LGBT Pride Month: Airmen unfold stories behind their stripes

  • Published
  • By Airman 1st Class Ceaira Tinsley
  • 23d Wing Public Affairs
(Editor's note: This is the first article in a series highlighting Lesbian Gay Bisexual and Transgender Pride Month and the unique stories of LGBT Airmen.)

Bruce Jenner took the world by storm; gracing the cover of a popular magazine and introducing the world to his true self Caitlyn Jenner.

Supporters called Jenner courageous while others scoffed, with a different definition for bravery and heroism; outraged Caitlyn could be compared to a military war hero.

The nearly 14,500 service members who were kicked out between 1993 and 2011 as a result of the "Don't Ask Don't Tell" policy suggests that 20 years ago those opposed would be indisputably right but times have changed and the military has evolved. Revealing different sexual orientations while serving in the armed forces is becoming more common, it's not illegal and it's no longer terms for discharge.

Fast forward to the present day, where service members are entitled to openly serve without fear of punishment and the Air Force now celebrates Lesbian, Gay, Bisexual and Transgender Pride Month every June.

"Pride Month is no different than any other month," said U.S. Air Force Tech. Sgt. Michelle Luckett, 23d Wing NCO in charge of equal opportunity complaints. "When I'm asked why we celebrate it, the question is why not? It's just like any other observance, we celebrate it to acknowledge the accomplishments a specific group of people have made to the [world and the] Air Force."

This year is Moody's first time celebrating LGBT Pride Month and the theme is "Celebrating Victories That Have Affirmed Freedom and Fairness."

Because this observance is new, some people may be leery of the unknown, said Luckett. This month is about educating everyone but especially those who don't know anything about it. They are encouraged to come to the events; they'll see and learn about pride month, where it came from and the importance of celebrating it.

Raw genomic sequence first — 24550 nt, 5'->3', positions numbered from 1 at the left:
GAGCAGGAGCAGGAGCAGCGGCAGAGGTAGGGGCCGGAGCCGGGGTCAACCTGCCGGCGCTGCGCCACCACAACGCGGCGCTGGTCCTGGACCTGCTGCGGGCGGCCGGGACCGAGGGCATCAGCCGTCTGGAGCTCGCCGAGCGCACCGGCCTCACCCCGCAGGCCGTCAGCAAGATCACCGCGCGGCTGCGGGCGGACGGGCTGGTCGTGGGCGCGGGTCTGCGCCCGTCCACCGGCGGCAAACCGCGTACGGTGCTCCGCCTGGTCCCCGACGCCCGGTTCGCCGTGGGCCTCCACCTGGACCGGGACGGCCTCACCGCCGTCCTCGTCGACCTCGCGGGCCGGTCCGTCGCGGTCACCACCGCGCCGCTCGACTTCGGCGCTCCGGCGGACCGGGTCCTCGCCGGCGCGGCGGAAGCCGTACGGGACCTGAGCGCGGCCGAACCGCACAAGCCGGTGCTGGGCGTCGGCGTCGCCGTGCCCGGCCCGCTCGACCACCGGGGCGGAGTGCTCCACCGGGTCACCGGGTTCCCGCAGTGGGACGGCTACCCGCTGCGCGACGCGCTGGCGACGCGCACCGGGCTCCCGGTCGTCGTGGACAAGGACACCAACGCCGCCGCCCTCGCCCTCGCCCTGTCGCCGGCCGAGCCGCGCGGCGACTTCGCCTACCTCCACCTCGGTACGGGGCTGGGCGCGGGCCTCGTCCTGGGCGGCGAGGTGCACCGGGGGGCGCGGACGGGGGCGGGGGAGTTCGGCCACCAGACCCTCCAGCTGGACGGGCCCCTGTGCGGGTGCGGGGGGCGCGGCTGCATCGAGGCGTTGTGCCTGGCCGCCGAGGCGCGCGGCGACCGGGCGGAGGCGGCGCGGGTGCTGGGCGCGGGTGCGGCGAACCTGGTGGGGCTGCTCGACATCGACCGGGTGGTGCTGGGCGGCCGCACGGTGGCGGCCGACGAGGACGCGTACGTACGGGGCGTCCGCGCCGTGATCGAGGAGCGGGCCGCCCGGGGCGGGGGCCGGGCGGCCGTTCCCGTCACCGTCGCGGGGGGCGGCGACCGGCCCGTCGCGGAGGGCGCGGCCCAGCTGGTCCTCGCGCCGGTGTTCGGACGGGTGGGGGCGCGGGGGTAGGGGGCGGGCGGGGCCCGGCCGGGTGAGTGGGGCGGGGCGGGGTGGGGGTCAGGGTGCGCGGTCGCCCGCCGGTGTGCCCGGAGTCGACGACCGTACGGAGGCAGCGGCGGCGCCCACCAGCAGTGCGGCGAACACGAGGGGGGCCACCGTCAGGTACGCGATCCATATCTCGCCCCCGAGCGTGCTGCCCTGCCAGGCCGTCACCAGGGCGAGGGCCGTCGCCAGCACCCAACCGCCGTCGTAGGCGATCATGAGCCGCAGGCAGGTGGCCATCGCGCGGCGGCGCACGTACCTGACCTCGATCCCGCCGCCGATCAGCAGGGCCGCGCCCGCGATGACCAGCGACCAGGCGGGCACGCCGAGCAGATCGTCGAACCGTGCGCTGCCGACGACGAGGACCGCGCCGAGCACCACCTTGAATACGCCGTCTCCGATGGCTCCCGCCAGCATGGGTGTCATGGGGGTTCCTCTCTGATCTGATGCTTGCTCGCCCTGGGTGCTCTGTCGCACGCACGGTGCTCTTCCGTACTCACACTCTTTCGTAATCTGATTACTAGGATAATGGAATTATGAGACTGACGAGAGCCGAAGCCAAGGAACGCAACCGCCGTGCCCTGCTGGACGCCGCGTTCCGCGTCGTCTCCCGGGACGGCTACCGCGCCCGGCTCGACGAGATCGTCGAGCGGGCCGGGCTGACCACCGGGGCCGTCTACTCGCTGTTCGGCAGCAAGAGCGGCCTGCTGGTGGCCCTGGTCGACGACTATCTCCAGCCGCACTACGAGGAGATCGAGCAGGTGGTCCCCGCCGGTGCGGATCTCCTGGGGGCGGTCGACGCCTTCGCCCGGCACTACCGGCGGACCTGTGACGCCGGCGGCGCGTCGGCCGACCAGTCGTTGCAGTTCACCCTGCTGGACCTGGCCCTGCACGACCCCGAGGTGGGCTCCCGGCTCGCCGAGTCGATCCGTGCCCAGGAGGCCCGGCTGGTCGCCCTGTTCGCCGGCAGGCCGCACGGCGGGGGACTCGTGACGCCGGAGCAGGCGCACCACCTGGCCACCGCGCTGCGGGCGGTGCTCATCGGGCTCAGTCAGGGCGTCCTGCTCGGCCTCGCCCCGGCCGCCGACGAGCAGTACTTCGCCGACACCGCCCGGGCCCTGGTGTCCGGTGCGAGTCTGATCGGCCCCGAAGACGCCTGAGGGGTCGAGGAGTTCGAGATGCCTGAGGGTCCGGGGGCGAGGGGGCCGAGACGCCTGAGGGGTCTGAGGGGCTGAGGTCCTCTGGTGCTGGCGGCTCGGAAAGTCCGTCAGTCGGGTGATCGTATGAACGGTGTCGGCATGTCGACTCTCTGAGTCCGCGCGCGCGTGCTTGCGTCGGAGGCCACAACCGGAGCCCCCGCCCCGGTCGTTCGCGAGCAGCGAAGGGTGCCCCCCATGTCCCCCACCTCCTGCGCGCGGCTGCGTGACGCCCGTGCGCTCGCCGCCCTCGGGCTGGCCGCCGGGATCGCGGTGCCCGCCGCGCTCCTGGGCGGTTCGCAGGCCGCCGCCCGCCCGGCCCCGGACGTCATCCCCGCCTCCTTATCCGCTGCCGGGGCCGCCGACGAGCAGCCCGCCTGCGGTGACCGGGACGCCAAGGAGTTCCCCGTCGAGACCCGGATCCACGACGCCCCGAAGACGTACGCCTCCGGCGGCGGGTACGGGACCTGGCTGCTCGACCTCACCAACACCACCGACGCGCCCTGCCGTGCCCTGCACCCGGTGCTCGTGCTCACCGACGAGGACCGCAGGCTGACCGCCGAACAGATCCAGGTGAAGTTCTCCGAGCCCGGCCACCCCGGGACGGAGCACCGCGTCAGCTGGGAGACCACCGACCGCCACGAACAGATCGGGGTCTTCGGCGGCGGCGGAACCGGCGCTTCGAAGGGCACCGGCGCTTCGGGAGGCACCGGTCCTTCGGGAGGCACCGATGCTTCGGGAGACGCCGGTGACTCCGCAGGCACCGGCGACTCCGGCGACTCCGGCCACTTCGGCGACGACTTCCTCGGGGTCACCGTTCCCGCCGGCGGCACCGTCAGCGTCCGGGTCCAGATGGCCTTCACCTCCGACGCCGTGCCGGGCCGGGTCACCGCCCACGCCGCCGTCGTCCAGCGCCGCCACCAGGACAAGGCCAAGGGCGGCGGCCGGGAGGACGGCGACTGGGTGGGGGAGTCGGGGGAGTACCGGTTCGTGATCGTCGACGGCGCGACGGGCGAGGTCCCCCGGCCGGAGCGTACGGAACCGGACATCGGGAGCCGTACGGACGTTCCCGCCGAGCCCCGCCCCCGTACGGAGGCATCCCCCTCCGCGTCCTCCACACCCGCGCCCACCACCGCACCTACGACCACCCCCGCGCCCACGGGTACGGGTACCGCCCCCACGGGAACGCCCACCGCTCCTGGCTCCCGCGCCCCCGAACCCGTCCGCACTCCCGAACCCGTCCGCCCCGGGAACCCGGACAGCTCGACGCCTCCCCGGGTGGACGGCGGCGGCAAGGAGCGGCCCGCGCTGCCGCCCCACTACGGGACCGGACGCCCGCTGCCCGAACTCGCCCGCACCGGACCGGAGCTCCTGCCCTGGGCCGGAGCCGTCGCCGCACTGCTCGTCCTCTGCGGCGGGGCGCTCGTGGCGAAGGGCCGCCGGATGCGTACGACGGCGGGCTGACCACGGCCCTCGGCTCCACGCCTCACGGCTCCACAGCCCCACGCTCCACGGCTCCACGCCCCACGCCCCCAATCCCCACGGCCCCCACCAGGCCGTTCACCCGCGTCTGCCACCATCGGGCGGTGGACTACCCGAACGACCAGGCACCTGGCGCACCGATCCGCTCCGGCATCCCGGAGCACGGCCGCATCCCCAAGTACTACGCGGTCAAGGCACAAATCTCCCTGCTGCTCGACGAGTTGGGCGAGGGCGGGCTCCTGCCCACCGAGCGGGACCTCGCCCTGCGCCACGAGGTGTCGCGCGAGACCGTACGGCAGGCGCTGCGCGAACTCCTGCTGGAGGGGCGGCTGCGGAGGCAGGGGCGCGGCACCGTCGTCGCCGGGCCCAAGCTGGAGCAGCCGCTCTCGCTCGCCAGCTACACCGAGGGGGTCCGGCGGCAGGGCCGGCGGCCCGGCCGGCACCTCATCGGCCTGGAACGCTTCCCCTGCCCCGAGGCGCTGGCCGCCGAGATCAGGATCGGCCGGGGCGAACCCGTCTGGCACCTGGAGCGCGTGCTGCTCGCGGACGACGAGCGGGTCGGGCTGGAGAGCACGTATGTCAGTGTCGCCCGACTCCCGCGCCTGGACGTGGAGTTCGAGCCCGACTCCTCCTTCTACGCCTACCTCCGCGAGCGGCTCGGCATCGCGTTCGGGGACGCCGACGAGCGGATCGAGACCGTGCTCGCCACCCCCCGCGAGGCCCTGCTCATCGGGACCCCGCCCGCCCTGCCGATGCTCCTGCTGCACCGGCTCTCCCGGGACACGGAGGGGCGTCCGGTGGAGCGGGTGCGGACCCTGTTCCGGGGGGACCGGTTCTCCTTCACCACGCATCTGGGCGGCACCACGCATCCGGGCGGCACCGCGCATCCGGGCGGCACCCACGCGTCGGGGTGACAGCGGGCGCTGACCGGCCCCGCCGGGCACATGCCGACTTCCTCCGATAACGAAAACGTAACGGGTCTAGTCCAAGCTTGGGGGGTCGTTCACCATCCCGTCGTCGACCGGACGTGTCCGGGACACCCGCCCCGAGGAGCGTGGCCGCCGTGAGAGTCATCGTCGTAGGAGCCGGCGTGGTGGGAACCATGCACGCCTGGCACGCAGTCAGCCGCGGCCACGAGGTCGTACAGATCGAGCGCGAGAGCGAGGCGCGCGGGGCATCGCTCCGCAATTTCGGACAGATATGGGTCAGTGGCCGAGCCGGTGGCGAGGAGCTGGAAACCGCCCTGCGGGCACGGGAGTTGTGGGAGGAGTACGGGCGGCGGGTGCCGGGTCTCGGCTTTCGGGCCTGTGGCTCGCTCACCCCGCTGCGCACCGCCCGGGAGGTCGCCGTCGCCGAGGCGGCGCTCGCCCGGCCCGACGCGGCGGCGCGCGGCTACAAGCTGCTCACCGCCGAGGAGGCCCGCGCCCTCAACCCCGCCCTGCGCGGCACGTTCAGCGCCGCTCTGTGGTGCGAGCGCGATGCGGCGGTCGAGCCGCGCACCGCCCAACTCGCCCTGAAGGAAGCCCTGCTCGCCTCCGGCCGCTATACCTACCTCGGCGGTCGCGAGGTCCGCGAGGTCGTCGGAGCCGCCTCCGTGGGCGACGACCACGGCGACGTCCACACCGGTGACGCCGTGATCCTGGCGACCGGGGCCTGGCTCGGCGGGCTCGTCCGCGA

Supporting and participating in Pride Month isn't only reserved for people who are themselves LGBT, but anyone can be an ally.

"I have a lot of people who are close to me who are (LGBT), and I've also been in the position to supervise people who are (LGBT)," said Tech. Sgt. Kristen Evans, 23d Aircraft Maintenance Squadron NCO in charge of administration. "I feel everybody's preference should be respected regardless of whether they fall into a certain community or not. If somebody is a lesbian they shouldn't be judged based on that [but instead] they should be able to live and work in peace (regardless of) their sexual preference."

Regardless of sharing the same sexuality every Airman's story is unique. No two are the same and it is this diversity that the Air Force recognizes and encourages among its service members.

This series will highlight a few LGBT Airmen stories and the struggles they endured along the way. One who has been a lesbian for more than a decade, still wishes to remain anonymous because her parents are clueless about her sexuality. In contrast, the series will also introduce a married couple who has made their orientation widely known and have started a family.